No more leafminers

How to manage leafminers in your garden

As gardeners, we aim to keep the crop healthy and get the most out of it. But nature has different plants. Plants feed and are food for other living organisms. Some of them are our interests. Leafminers are probably the most common trouble for framers.

Occasionally, we see doodles and patches in our plants’ leaves. This post discusses leafminers, how to prevent them, and how to treat them with or without chemical pesticides.

What are leafminers?

You may have noticed some curly leaves in your garden. If you crack open the curly part, you may see insect larvae or eggs. When insects breed, they lay their eggs underneath the leaves.

Once the eggs latch and the larvae are out, they feed on the leaves. They keep traveling and feeding all over the leaf until they reach their next phase. When they feed, they feed inside the leaf, not on the leaf. Thus, leafminers effectively create tunnels inside the leaves. When we see them, we should be able to find a path that looks like someone has put a doodle on the leaf.

We call them leafminers. They are caused by insects like flies, moths, and beetles. There are several varieties of leafminers, each attacking different types of plants. Here’s a table of different leafminers and the plants they attack.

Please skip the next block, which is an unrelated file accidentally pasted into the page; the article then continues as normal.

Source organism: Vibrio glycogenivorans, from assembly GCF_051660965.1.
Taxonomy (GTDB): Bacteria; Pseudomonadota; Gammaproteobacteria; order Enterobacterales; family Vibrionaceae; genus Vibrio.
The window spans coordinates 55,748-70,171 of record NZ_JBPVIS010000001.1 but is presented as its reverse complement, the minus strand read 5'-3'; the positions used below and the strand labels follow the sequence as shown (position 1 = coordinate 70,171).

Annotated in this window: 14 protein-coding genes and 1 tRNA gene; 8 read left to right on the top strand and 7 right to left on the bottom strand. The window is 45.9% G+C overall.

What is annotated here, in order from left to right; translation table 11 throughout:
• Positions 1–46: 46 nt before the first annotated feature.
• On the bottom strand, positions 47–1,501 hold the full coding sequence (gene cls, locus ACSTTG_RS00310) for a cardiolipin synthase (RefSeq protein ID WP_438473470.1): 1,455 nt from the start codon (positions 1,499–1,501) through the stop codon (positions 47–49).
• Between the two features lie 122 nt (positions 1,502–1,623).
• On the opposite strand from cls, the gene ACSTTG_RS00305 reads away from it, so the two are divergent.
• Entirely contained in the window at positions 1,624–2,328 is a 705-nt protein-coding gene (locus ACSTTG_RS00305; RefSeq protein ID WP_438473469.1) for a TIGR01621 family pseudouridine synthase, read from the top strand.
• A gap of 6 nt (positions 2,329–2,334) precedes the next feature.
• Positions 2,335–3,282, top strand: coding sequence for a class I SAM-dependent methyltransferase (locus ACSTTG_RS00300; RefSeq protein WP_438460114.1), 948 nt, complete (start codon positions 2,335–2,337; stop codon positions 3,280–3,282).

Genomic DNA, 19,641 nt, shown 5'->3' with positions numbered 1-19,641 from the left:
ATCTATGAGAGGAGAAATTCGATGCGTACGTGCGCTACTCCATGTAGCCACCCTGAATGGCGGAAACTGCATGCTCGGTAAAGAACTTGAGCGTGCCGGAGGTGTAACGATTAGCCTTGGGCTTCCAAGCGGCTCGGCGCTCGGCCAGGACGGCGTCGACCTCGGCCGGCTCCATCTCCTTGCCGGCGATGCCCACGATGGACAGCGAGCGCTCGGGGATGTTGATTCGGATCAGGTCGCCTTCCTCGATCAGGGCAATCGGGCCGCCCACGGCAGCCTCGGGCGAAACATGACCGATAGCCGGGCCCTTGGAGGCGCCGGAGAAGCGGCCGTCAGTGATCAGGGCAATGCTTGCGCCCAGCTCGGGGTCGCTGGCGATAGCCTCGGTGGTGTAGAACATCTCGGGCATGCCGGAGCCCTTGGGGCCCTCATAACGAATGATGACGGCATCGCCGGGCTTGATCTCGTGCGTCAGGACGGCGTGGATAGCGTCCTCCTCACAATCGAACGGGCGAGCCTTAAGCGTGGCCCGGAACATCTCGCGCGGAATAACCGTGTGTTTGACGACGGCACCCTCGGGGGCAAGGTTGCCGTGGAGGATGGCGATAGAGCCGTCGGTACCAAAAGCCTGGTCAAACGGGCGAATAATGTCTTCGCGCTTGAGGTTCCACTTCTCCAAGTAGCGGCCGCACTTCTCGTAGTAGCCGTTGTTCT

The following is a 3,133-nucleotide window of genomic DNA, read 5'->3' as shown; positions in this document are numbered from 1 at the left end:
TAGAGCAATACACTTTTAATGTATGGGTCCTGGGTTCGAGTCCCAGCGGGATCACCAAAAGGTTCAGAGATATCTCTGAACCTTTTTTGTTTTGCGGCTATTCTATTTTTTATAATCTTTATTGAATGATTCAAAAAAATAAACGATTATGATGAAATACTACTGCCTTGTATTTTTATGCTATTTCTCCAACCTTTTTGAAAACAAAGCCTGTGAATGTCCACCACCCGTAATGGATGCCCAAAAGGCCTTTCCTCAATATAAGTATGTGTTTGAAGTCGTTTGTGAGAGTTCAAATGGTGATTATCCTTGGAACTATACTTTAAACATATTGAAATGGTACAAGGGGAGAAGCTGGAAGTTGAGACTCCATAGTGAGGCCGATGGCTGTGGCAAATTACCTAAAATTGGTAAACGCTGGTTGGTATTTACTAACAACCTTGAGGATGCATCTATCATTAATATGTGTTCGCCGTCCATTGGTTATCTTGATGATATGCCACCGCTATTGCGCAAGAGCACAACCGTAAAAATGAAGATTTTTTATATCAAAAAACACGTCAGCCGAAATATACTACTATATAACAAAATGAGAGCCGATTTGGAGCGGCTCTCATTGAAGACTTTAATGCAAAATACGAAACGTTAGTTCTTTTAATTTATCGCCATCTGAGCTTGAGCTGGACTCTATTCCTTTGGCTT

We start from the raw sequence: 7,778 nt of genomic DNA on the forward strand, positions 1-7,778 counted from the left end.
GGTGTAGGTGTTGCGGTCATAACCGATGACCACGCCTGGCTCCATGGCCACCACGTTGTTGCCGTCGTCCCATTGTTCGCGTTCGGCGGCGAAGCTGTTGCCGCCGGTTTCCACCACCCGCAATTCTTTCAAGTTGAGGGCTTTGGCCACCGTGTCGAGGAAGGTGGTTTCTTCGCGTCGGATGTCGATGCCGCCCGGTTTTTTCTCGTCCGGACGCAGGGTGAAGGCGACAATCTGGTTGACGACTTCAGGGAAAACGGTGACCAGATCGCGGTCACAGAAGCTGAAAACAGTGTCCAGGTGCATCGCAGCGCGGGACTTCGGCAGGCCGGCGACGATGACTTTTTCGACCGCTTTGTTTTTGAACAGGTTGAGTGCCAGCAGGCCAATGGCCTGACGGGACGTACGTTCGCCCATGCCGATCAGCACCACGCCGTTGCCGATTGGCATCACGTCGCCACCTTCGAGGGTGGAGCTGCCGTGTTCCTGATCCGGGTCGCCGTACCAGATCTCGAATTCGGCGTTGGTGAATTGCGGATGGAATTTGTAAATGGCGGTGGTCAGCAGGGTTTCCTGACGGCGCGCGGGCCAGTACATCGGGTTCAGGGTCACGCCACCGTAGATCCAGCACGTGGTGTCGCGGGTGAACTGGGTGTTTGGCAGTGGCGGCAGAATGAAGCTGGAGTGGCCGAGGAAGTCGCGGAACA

Type of LeafminerExamplesAffected Plants
Lepidopteran LeafminersTuta absoluta (Tomato leafminer)Tomatoes, potato, eggplant, pepper and tobacco
Phyllocnistis spp (Citrus leafminer)Citrus trees (orange, lemon, lime, etc.)
Dipteran LeafminersLiriomyza spp (Serpentine leafminer)Spinach, melon, lettuce, peppers, carrots, cucumbers, celery, squash, tomatoes, eggplants, beans, peas, beets, potatoes, and onion
Agromyzidae family (various leafminer flies)Various vegetables, including tomato, cucumber, and melon.
Coleopteran LeafminersChromatomyia syngenesiae (Chrysanthemum leafminer)Chrysanthemums
Marmara spp.Various ornamental plants
Hymenopteran LeafminersFenusa pusilla (Birch leafminer)Birch trees